Caroline Bicks joined the faculty last September as the inaugural Stephen E. King Chair in Literature. Bicks is a Shakespeare scholar who previously taught at Boston College. Besides Shakespeare, her other areas of study are early modern drama and culture, history of science, women’s and gender studies, feminist theory, and girlhood studies.
Bicks is a New York City native who grew up spending her summers in Castine.
“I remember reading every Stephen King book they had at the Castine public library,” she recalls. “His writing taught me early on that an artfully composed story can make a powerful and lasting impression. I still can’t sleep with the closet door open thanks to ‘The Boogeyman.’ It’s an enormous privilege to be holding this chair in King’s honor.”
The Stephen E. King Chair in Literature was established in the University of Maine Foundation with a $1 million gift from the Harold Alfond Foundation in honor of the UMaine alumnus’ substantial body of work and his creative impact. Its goal is to advance excellence in the creation, study, and appreciation of literature and the humanities.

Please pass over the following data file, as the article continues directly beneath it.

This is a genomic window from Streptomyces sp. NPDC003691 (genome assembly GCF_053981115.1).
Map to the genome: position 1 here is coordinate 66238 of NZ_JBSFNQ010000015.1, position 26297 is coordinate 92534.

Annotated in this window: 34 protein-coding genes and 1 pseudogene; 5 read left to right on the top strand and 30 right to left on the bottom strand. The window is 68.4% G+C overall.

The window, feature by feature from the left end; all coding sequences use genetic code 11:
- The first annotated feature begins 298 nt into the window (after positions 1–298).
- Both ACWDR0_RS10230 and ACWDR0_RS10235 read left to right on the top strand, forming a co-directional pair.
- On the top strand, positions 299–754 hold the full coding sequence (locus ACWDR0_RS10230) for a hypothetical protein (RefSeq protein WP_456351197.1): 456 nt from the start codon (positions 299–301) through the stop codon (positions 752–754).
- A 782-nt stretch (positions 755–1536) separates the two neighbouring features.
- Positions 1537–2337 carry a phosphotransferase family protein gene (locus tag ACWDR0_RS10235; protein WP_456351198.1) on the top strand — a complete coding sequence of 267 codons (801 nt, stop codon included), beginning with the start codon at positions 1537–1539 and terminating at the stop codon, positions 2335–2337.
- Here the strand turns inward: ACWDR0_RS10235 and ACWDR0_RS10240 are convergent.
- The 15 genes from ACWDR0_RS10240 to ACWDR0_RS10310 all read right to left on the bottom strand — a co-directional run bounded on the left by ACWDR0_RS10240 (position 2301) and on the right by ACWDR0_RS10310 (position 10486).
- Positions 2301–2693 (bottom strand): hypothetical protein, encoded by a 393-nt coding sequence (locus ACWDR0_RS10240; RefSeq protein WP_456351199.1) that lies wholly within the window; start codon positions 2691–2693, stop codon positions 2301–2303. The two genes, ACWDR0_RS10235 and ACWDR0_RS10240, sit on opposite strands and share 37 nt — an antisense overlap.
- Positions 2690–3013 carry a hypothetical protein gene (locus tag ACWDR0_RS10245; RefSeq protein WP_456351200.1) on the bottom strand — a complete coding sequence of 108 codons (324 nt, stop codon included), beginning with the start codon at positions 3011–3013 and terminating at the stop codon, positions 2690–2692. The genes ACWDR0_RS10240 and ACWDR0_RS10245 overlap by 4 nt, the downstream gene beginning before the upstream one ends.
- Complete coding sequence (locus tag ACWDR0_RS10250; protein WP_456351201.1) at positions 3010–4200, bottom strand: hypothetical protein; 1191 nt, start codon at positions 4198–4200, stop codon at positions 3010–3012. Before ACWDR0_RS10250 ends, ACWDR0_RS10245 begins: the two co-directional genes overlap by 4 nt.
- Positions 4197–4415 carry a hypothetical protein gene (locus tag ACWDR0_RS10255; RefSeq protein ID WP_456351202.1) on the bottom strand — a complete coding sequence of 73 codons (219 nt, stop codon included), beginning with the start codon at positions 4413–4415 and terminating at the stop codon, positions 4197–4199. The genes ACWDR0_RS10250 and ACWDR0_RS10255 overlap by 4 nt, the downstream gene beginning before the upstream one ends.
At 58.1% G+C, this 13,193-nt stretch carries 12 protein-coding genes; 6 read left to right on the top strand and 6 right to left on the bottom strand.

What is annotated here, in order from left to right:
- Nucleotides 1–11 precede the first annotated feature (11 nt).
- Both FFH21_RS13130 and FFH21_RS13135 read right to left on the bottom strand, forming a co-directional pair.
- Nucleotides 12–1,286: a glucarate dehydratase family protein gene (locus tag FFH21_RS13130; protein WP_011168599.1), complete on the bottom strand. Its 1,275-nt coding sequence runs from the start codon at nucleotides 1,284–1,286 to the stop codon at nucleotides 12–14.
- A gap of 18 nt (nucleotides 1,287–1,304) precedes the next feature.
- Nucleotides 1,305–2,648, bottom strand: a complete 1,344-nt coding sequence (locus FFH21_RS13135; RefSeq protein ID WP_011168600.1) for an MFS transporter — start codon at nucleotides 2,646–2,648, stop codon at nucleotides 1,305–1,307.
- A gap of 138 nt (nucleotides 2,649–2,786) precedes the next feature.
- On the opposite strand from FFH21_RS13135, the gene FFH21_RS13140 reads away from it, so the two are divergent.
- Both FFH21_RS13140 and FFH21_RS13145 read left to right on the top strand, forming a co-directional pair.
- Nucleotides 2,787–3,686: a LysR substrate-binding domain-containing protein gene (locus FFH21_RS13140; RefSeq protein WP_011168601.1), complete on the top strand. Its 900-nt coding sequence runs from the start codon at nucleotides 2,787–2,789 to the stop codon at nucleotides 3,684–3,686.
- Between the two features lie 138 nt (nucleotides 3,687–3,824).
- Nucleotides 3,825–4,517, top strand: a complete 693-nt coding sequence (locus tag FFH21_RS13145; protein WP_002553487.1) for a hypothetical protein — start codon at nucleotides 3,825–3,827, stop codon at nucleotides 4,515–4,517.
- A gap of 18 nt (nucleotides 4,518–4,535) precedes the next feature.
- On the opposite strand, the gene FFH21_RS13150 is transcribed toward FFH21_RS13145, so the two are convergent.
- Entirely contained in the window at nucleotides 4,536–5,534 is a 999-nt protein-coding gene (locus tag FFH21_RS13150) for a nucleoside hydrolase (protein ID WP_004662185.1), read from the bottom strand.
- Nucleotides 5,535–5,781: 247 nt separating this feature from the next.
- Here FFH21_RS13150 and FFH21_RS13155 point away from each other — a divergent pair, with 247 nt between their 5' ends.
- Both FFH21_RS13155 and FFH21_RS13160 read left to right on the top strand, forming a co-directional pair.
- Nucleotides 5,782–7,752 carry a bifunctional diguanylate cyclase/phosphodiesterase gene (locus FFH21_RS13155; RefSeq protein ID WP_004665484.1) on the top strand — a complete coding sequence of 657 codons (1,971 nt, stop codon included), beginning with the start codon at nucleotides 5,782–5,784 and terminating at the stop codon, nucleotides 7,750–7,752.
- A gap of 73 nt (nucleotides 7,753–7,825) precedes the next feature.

“I’m always seeking to bring the humanities out of the ivory tower and, in turn, to ensure that the academic spaces I’m privileged to create reflect the diversity of human experience that my students bring with them,” Bicks said.
In addition to the Chair in Literature position, the endowed fund supports the creation of innovative learning opportunities for students, and activities that advance creative writing, literature, and the humanities on campus and in the community. Two public lectures were offered in the spring as part of this program. James M. Smith of Boston College spoke on “Ireland’s Magdalene Laundries, Academic Advocacy and Restorative Justice” and Patricia Wen from the Boston Globe’s Spotlight team presented “Getting it Right: Investigative Journalism in a ‘Post-Truth’ Age.”